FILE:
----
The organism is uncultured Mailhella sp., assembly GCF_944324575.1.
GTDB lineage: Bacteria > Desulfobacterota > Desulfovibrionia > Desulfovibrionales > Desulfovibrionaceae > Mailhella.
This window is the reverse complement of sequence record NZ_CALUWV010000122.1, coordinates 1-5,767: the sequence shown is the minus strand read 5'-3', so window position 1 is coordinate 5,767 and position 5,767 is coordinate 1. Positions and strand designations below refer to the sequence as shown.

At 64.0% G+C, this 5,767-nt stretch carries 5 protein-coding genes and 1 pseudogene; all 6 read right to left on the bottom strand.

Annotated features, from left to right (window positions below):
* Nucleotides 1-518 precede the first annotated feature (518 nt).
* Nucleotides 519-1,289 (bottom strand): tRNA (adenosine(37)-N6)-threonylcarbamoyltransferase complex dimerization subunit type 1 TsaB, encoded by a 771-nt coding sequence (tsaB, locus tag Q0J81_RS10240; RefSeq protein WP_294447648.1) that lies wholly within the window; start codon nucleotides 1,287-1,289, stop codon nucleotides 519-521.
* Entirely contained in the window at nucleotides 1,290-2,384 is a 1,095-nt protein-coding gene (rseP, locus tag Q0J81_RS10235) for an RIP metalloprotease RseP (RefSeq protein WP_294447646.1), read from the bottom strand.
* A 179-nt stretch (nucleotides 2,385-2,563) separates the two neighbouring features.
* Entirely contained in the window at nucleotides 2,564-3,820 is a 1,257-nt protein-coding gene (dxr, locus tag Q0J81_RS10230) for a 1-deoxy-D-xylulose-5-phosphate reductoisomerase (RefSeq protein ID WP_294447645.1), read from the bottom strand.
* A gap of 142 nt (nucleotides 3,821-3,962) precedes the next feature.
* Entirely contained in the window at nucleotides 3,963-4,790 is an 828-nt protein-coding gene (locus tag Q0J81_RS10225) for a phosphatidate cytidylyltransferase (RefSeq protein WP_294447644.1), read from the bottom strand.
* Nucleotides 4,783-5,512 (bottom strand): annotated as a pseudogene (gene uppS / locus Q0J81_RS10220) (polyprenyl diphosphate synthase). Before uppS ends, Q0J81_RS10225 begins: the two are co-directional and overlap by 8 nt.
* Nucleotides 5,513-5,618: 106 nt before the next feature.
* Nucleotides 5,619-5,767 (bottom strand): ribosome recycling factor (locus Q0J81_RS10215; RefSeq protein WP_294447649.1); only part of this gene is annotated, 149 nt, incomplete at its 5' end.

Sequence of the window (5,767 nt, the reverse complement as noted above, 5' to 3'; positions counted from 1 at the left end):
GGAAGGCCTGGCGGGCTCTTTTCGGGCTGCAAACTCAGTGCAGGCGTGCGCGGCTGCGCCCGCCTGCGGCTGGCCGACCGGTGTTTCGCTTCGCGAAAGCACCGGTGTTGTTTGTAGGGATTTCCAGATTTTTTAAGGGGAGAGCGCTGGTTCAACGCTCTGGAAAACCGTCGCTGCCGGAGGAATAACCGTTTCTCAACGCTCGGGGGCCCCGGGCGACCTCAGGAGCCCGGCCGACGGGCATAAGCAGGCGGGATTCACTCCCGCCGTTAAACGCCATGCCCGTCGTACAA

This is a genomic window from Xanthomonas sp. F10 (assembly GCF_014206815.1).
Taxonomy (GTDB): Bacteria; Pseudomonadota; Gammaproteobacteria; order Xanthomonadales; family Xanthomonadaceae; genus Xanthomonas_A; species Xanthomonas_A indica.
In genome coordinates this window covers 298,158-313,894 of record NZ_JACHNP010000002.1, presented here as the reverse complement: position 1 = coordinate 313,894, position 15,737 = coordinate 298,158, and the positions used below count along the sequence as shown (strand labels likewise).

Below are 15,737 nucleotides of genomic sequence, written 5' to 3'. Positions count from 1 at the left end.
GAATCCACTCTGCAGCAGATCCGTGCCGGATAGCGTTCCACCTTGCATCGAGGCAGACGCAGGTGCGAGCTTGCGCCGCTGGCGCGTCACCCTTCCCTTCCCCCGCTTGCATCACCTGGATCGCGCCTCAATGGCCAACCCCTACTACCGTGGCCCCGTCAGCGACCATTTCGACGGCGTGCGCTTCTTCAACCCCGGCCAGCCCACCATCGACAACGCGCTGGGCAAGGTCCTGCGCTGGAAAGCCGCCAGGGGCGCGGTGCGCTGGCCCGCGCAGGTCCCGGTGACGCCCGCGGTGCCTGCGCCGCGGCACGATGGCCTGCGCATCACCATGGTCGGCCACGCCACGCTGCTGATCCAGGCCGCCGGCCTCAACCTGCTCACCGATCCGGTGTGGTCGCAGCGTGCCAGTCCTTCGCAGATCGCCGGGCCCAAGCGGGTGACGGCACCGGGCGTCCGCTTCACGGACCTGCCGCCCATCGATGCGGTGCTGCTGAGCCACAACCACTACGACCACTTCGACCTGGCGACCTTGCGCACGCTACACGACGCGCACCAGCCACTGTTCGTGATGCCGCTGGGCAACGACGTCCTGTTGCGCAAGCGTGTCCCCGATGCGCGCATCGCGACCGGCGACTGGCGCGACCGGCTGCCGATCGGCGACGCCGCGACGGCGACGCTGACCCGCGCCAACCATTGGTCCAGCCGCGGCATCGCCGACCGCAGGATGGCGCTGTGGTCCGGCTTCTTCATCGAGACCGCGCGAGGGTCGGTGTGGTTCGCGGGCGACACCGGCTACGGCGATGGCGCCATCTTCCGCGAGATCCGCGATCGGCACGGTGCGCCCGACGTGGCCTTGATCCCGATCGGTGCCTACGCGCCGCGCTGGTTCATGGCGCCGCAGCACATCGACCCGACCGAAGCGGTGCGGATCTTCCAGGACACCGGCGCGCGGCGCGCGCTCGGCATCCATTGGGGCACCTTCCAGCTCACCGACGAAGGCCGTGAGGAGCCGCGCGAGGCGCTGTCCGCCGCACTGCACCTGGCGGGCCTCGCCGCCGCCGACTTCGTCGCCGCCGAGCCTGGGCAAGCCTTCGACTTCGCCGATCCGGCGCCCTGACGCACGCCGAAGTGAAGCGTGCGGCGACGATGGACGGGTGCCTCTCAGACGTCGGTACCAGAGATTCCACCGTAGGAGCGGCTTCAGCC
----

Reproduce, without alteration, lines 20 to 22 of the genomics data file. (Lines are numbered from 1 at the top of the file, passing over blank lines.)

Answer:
In genome coordinates this window covers 298,158-313,894 of record NZ_JACHNP010000002.1, presented here as the reverse complement: position 1 = coordinate 313,894, position 15,737 = coordinate 298,158, and the positions used below count along the sequence as shown (strand labels likewise).

Below are 15,737 nucleotides of genomic sequence, written 5' to 3'. Positions count from 1 at the left end.
GAATCCACTCTGCAGCAGATCCGTGCCGGATAGCGTTCCACCTTGCATCGAGGCAGACGCAGGTGCGAGCTTGCGCCGCTGGCGCGTCACCCTTCCCTTCCCCCGCTTGCATCACCTGGATCGCGCCTCAATGGCCAACCCCTACTACCGTGGCCCCGTCAGCGACCATTTCGACGGCGTGCGCTTCTTCAACCCCGGCCAGCCCACCATCGACAACGCGCTGGGCAAGGTCCTGCGCTGGAAAGCCGCCAGGGGCGCGGTGCGCTGGCCCGCGCAGGTCCCGGTGACGCCCGCGGTGCCTGCGCCGCGGCACGATGGCCTGCGCATCACCATGGTCGGCCACGCCACGCTGCTGATCCAGGCCGCCGGCCTCAACCTGCTCACCGATCCGGTGTGGTCGCAGCGTGCCAGTCCTTCGCAGATCGCCGGGCCCAAGCGGGTGACGGCACCGGGCGTCCGCTTCACGGACCTGCCGCCCATCGATGCGGTGCTGCTGAGCCACAACCACTACGACCACTTCGACCTGGCGACCTTGCGCACGCTACACGACGCGCACCAGCCACTGTTCGTGATGCCGCTGGGCAACGACGTCCTGTTGCGCAAGCGTGTCCCCGATGCGCGCATCGCGACCGGCGACTGGCGCGACCGGCTGCCGATCGGCGACGCCGCGACGGCGACGCTGACCCGCGCCAACCATTGGTCCAGCCGCGGCATCGCCGACCGCAGGATGGCGCTGTGGTCCGGCTTCTTCATCGAGACCGCGCGAGGGTCGGTGTGGTTCGCGGGCGACACCGGCTACGGCGATGGCGCCATCTTCCGCGAGATCCGCGATCGGCACGGTGCGCCCGACGTGGCCTTGATCCCGATCGGTGCCTACGCGCCGCGCTGGTTCATGGCGCCGCAGCACATCGACCCGACCGAAGCGGTGCGGATCTTCCAGGACACCGGCGCGCGGCGCGCGCTCGGCATCCATTGGGGCACCTTCCAGCTCACCGACGAAGGCCGTGAGGAGCCGCGCGAGGCGCTGTCCGCCGCACTGCACCTGGCGGGCCTCGCCGCCGCCGACTTCGTCGCCGCCGAGCCTGGGCAAGCCTTCGACTTCGCCGATCCGGCGCCCTGACGCACGCCGAAGTGAAGCGTGCGGCGACGATGGACGGGTGCCTCTCAGACGTCGGTACCAGAGATTCCACCGTAGGAGCGGCTTCAGCC